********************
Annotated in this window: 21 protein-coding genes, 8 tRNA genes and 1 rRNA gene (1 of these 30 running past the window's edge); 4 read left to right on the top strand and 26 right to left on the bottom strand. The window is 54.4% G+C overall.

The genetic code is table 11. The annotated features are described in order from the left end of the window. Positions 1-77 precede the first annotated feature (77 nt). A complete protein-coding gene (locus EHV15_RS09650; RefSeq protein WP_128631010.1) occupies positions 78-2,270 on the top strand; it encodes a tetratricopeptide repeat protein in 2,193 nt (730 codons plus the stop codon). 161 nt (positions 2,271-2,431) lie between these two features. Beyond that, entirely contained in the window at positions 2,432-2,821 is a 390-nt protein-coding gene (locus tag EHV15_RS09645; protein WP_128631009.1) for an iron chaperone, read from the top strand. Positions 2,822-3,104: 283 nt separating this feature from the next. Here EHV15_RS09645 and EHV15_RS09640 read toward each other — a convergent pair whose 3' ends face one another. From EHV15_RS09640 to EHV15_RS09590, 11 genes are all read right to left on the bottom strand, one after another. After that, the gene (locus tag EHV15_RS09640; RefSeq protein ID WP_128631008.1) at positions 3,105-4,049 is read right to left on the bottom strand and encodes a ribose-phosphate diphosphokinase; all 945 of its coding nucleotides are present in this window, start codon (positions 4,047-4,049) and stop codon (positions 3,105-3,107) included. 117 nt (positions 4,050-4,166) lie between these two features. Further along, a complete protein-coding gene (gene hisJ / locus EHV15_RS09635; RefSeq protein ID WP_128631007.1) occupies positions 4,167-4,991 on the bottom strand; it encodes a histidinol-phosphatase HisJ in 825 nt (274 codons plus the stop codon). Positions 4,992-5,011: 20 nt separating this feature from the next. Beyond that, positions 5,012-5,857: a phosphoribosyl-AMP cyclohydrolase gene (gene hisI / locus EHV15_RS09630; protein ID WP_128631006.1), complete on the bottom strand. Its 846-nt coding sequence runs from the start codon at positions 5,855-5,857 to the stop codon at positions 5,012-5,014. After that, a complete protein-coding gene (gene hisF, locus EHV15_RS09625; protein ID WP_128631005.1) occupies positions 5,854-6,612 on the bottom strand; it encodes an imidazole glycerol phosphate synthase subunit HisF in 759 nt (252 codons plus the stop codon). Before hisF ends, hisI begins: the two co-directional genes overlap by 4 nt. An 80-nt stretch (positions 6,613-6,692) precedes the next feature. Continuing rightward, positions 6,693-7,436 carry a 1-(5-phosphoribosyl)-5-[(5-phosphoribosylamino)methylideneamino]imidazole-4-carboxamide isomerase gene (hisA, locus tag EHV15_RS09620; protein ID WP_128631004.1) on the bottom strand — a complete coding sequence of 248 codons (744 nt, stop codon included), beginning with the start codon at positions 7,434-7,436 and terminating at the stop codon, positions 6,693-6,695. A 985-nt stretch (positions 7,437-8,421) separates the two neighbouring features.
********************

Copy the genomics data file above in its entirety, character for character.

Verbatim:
Annotated in this window: 21 protein-coding genes, 8 tRNA genes and 1 rRNA gene (1 of these 30 running past the window's edge); 4 read left to right on the top strand and 26 right to left on the bottom strand. The window is 54.4% G+C overall.

The genetic code is table 11. The annotated features are described in order from the left end of the window. Positions 1-77 precede the first annotated feature (77 nt). A complete protein-coding gene (locus EHV15_RS09650; RefSeq protein WP_128631010.1) occupies positions 78-2,270 on the top strand; it encodes a tetratricopeptide repeat protein in 2,193 nt (730 codons plus the stop codon). 161 nt (positions 2,271-2,431) lie between these two features. Beyond that, entirely contained in the window at positions 2,432-2,821 is a 390-nt protein-coding gene (locus tag EHV15_RS09645; protein WP_128631009.1) for an iron chaperone, read from the top strand. Positions 2,822-3,104: 283 nt separating this feature from the next. Here EHV15_RS09645 and EHV15_RS09640 read toward each other — a convergent pair whose 3' ends face one another. From EHV15_RS09640 to EHV15_RS09590, 11 genes are all read right to left on the bottom strand, one after another. After that, the gene (locus tag EHV15_RS09640; RefSeq protein ID WP_128631008.1) at positions 3,105-4,049 is read right to left on the bottom strand and encodes a ribose-phosphate diphosphokinase; all 945 of its coding nucleotides are present in this window, start codon (positions 4,047-4,049) and stop codon (positions 3,105-3,107) included. 117 nt (positions 4,050-4,166) lie between these two features. Further along, a complete protein-coding gene (gene hisJ / locus EHV15_RS09635; RefSeq protein ID WP_128631007.1) occupies positions 4,167-4,991 on the bottom strand; it encodes a histidinol-phosphatase HisJ in 825 nt (274 codons plus the stop codon). Positions 4,992-5,011: 20 nt separating this feature from the next. Beyond that, positions 5,012-5,857: a phosphoribosyl-AMP cyclohydrolase gene (gene hisI / locus EHV15_RS09630; protein ID WP_128631006.1), complete on the bottom strand. Its 846-nt coding sequence runs from the start codon at positions 5,855-5,857 to the stop codon at positions 5,012-5,014. After that, a complete protein-coding gene (gene hisF, locus EHV15_RS09625; protein ID WP_128631005.1) occupies positions 5,854-6,612 on the bottom strand; it encodes an imidazole glycerol phosphate synthase subunit HisF in 759 nt (252 codons plus the stop codon). Before hisF ends, hisI begins: the two co-directional genes overlap by 4 nt. An 80-nt stretch (positions 6,613-6,692) precedes the next feature. Continuing rightward, positions 6,693-7,436 carry a 1-(5-phosphoribosyl)-5-[(5-phosphoribosylamino)methylideneamino]imidazole-4-carboxamide isomerase gene (hisA, locus tag EHV15_RS09620; protein ID WP_128631004.1) on the bottom strand — a complete coding sequence of 248 codons (744 nt, stop codon included), beginning with the start codon at positions 7,434-7,436 and terminating at the stop codon, positions 6,693-6,695. A 985-nt stretch (positions 7,437-8,421) separates the two neighbouring features.